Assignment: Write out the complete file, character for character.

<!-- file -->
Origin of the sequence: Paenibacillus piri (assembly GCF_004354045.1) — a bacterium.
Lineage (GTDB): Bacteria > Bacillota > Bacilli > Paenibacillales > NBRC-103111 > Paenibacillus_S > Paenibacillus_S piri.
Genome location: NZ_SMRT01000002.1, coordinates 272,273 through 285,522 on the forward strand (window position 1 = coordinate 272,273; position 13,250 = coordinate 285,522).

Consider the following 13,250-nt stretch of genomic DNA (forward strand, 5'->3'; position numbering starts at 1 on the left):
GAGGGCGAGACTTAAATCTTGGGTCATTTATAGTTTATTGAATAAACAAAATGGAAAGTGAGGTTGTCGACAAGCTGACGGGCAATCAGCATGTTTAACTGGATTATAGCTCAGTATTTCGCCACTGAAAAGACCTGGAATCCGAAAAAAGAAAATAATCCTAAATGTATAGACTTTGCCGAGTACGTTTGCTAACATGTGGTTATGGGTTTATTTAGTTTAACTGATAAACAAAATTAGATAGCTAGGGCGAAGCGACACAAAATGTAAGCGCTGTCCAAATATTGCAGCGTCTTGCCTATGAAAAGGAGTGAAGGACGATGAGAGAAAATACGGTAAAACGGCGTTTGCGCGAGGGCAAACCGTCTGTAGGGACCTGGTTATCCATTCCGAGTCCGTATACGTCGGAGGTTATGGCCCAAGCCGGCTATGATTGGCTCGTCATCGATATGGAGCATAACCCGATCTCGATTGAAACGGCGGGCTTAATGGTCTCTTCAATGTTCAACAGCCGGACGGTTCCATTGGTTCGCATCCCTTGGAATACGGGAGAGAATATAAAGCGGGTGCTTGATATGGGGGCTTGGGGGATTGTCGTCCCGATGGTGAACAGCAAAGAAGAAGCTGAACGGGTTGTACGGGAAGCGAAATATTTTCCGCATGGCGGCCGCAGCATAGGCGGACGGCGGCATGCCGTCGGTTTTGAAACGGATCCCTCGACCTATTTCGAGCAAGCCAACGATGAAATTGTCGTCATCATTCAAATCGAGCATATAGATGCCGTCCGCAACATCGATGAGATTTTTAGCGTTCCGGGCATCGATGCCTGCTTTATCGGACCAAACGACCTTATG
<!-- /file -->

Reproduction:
Origin of the sequence: Paenibacillus piri (assembly GCF_004354045.1) — a bacterium.
Lineage (GTDB): Bacteria > Bacillota > Bacilli > Paenibacillales > NBRC-103111 > Paenibacillus_S > Paenibacillus_S piri.
Genome location: NZ_SMRT01000002.1, coordinates 272,273 through 285,522 on the forward strand (window position 1 = coordinate 272,273; position 13,250 = coordinate 285,522).

Consider the following 13,250-nt stretch of genomic DNA (forward strand, 5'->3'; position numbering starts at 1 on the left):
GAGGGCGAGACTTAAATCTTGGGTCATTTATAGTTTATTGAATAAACAAAATGGAAAGTGAGGTTGTCGACAAGCTGACGGGCAATCAGCATGTTTAACTGGATTATAGCTCAGTATTTCGCCACTGAAAAGACCTGGAATCCGAAAAAAGAAAATAATCCTAAATGTATAGACTTTGCCGAGTACGTTTGCTAACATGTGGTTATGGGTTTATTTAGTTTAACTGATAAACAAAATTAGATAGCTAGGGCGAAGCGACACAAAATGTAAGCGCTGTCCAAATATTGCAGCGTCTTGCCTATGAAAAGGAGTGAAGGACGATGAGAGAAAATACGGTAAAACGGCGTTTGCGCGAGGGCAAACCGTCTGTAGGGACCTGGTTATCCATTCCGAGTCCGTATACGTCGGAGGTTATGGCCCAAGCCGGCTATGATTGGCTCGTCATCGATATGGAGCATAACCCGATCTCGATTGAAACGGCGGGCTTAATGGTCTCTTCAATGTTCAACAGCCGGACGGTTCCATTGGTTCGCATCCCTTGGAATACGGGAGAGAATATAAAGCGGGTGCTTGATATGGGGGCTTGGGGGATTGTCGTCCCGATGGTGAACAGCAAAGAAGAAGCTGAACGGGTTGTACGGGAAGCGAAATATTTTCCGCATGGCGGCCGCAGCATAGGCGGACGGCGGCATGCCGTCGGTTTTGAAACGGATCCCTCGACCTATTTCGAGCAAGCCAACGATGAAATTGTCGTCATCATTCAAATCGAGCATATAGATGCCGTCCGCAACATCGATGAGATTTTTAGCGTTCCGGGCATCGATGCCTGCTTTATCGGACCAAACGACCTTATG